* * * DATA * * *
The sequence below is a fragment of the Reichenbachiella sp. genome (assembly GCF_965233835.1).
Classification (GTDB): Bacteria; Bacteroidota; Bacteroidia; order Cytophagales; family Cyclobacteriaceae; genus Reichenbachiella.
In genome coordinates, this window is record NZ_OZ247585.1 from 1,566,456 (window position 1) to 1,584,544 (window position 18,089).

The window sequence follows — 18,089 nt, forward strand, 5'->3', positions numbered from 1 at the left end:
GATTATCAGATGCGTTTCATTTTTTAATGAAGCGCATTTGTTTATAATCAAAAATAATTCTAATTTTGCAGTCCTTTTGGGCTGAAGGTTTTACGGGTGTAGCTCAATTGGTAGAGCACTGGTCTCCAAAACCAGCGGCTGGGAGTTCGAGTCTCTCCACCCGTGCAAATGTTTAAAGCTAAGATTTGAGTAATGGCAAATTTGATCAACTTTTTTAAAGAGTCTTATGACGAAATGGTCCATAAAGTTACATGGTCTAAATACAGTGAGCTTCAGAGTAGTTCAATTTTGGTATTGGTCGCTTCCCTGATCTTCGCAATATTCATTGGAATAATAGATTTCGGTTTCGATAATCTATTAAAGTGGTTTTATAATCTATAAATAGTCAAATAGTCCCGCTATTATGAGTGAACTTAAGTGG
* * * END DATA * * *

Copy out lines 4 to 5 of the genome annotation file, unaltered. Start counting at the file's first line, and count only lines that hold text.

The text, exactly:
The window sequence follows — 18,089 nt, forward strand, 5'->3', positions numbered from 1 at the left end:
GATTATCAGATGCGTTTCATTTTTTAATGAAGCGCATTTGTTTATAATCAAAAATAATTCTAATTTTGCAGTCCTTTTGGGCTGAAGGTTTTACGGGTGTAGCTCAATTGGTAGAGCACTGGTCTCCAAAACCAGCGGCTGGGAGTTCGAGTCTCTCCACCCGTGCAAATGTTTAAAGCTAAGATTTGAGTAATGGCAAATTTGATCAACTTTTTTAAAGAGTCTTATGACGAAATGGTCCATAAAGTTACATGGTCTAAATACAGTGAGCTTCAGAGTAGTTCAATTTTGGTATTGGTCGCTTCCCTGATCTTCGCAATATTCATTGGAATAATAGATTTCGGTTTCGATAATCTATTAAAGTGGTTTTATAATCTATAAATAGTCAAATAGTCCCGCTATTATGAGTGAACTTAAGTGG